On July 18th, the internet edition of an overseas newspaper carried an interesting analysis of the influences that megaships are sure to have upon the world’s container ports. These are some of the points that were brought out, and let’s hope that U.S. authorities are aware of them:
- 30% of all vessels delivered between now and 2007 will be vessels of 8,000 TEUs or more.
- Although it takes about a year to build a megaship, because ports are lagging behind in preparation for these megaship deliveries, it takes “many more years” to set up a terminal in order to accommodate these ships. Long and drawn-out planning procedures, environmental protection measures and strict port security and maritime rules also hinder preparations.
- Major container operators, to the surprise of no one, remain unconcerned about the possible fallout of this increased tonnage in the freight market.
- The current 8 – 14% annual growth in container trade which prompted the construction of these megaships, is now projected to fall to a 6.5% growth rate between 2007 and 2010.
- Although we can assume that shipowners had done some homework, it is difficult to imagine that they could have been in a position three or four years ago to anticipate the unexpected increases in charter rates, in the cost of fuel, or in the unforeseen costs of the delays caused by congested port operations.
- All these extra expenses … let’s call them miscalculations … are being passed on to shippers, who, of course, pass them on to consumers.
- The major container operators are convinced that the intermodal supply chain links must accept these increasing rates if they want the carriers to provide “the kind of service they demand” in terms of capacity and transit times.
- Despite the pressures from shippers to reduce rates, these major container operators are insisting upon long-term contractual arrangements along with a demand for acceptance of these added costs and rising rates.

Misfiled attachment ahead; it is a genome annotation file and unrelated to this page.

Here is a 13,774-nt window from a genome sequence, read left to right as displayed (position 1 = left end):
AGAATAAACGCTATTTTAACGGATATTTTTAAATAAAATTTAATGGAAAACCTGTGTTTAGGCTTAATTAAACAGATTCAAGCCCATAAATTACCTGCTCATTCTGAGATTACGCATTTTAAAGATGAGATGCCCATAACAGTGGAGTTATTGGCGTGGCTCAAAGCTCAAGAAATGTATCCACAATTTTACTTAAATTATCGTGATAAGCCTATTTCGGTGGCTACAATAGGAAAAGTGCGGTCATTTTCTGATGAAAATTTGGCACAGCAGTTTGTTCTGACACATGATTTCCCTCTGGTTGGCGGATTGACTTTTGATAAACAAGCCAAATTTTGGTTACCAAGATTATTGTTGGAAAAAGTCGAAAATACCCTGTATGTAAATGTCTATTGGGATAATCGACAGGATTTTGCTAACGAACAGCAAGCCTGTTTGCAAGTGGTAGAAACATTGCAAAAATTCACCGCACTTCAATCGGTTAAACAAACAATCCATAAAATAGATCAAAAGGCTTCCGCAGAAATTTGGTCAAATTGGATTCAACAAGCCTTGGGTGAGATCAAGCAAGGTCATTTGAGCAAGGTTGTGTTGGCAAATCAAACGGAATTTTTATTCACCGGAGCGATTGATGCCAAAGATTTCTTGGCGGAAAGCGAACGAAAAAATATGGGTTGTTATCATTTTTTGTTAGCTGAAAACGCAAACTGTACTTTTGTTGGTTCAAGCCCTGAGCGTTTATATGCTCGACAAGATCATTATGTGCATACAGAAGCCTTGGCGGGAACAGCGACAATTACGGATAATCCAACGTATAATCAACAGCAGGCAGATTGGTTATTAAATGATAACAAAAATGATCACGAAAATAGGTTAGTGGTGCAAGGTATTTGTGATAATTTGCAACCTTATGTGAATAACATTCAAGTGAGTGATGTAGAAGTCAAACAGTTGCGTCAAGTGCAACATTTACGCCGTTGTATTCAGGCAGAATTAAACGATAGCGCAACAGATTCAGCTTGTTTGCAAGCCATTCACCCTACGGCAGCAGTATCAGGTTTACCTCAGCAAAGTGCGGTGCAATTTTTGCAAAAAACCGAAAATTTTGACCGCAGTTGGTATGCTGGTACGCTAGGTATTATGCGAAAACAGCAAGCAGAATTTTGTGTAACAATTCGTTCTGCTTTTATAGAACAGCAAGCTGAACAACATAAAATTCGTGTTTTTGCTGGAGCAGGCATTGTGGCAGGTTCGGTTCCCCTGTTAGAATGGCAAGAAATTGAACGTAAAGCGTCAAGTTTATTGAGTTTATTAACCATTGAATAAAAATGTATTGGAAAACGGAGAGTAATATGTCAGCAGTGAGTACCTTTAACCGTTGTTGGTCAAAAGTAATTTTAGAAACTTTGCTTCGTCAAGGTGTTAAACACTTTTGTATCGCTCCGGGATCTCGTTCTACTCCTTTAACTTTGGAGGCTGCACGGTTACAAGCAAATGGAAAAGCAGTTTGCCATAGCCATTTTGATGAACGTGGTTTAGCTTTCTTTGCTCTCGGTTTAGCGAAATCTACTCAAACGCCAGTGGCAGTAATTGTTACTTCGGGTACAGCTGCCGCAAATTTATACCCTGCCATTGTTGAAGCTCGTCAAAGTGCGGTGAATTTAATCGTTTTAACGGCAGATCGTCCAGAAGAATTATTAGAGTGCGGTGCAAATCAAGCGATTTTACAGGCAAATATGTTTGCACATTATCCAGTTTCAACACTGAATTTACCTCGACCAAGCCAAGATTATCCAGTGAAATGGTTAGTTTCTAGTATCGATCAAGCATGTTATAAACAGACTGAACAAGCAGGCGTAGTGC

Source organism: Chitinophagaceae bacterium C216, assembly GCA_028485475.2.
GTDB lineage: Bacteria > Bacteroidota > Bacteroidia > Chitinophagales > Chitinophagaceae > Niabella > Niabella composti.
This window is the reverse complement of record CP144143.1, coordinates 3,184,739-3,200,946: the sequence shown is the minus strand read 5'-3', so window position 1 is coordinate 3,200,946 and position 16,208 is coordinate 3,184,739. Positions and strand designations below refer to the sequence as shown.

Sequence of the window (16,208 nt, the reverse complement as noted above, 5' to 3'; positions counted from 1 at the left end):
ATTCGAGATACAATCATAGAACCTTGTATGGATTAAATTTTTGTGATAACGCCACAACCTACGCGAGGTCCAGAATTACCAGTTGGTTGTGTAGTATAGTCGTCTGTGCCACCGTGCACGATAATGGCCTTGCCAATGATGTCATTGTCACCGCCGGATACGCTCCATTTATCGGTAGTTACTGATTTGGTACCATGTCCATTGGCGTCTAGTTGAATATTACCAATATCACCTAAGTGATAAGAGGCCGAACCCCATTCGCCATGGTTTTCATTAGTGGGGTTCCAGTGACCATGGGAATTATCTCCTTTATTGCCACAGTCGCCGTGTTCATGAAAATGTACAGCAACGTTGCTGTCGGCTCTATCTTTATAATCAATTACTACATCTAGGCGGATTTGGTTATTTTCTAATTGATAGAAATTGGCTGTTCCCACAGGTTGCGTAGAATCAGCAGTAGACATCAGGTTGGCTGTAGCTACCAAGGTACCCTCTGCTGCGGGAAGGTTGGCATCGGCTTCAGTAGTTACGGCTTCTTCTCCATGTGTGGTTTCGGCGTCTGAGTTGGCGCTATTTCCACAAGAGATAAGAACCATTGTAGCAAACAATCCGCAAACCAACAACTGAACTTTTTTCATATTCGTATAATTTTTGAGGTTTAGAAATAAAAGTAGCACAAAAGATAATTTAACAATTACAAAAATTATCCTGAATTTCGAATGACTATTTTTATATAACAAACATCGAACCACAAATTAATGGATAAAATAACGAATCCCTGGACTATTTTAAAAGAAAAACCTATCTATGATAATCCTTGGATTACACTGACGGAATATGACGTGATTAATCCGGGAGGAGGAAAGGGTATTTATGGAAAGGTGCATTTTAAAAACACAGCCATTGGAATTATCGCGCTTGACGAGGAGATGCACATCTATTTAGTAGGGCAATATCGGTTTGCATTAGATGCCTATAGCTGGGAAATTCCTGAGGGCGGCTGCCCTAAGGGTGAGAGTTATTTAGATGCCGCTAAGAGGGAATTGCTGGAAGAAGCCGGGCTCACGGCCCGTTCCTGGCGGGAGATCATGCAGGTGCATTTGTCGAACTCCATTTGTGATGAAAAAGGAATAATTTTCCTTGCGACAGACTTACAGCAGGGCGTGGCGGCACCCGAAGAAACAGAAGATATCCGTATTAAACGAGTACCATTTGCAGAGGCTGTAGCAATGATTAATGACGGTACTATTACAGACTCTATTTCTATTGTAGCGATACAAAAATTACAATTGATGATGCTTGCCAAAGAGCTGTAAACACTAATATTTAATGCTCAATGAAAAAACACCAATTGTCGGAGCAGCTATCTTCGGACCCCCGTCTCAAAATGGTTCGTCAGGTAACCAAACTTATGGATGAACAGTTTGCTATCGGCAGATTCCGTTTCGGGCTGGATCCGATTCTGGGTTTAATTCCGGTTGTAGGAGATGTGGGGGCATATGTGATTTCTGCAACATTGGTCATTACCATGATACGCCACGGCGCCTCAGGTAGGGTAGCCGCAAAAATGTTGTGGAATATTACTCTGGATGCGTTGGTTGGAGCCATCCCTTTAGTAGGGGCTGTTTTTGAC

- Because of the nature of their operations, megaships are a major cause of congestion. The heavy volume of containers taxes the capabilities of a port. More space must be available for the disgorged cargo; megaships occupy berths for longer periods of time; and with ever-increasing numbers, these giant vessels, arriving at ports within hours of one another, are required to wait long and costly periods of time for berths. Congestion is unavoidable.
But wait. There’s more. “Infrastructure”, which has exhibited serious failings in recent years, has to be developed even further to cater to the requirements set up by major container operators, otherwise “the kind of service they demand” will not be met.
Ports with deeper drafts must also be provided for these megaship owners, or else. Or else the number of ports called upon by these behemoths will be limited, and transshipment and additional and costly modes of delivery to the end user must then be employed. No matter how you slice it, it’s still baloney. Either the consumer/taxpayer pays for the dredging … because the shipowners will insist upon using these profitable megaships … or the consumer/taxpayer will pay for transshipment and additional modes of delivery … because the shipowners will insist upon using these profitable megaships. [Heads they win, tails we lose.]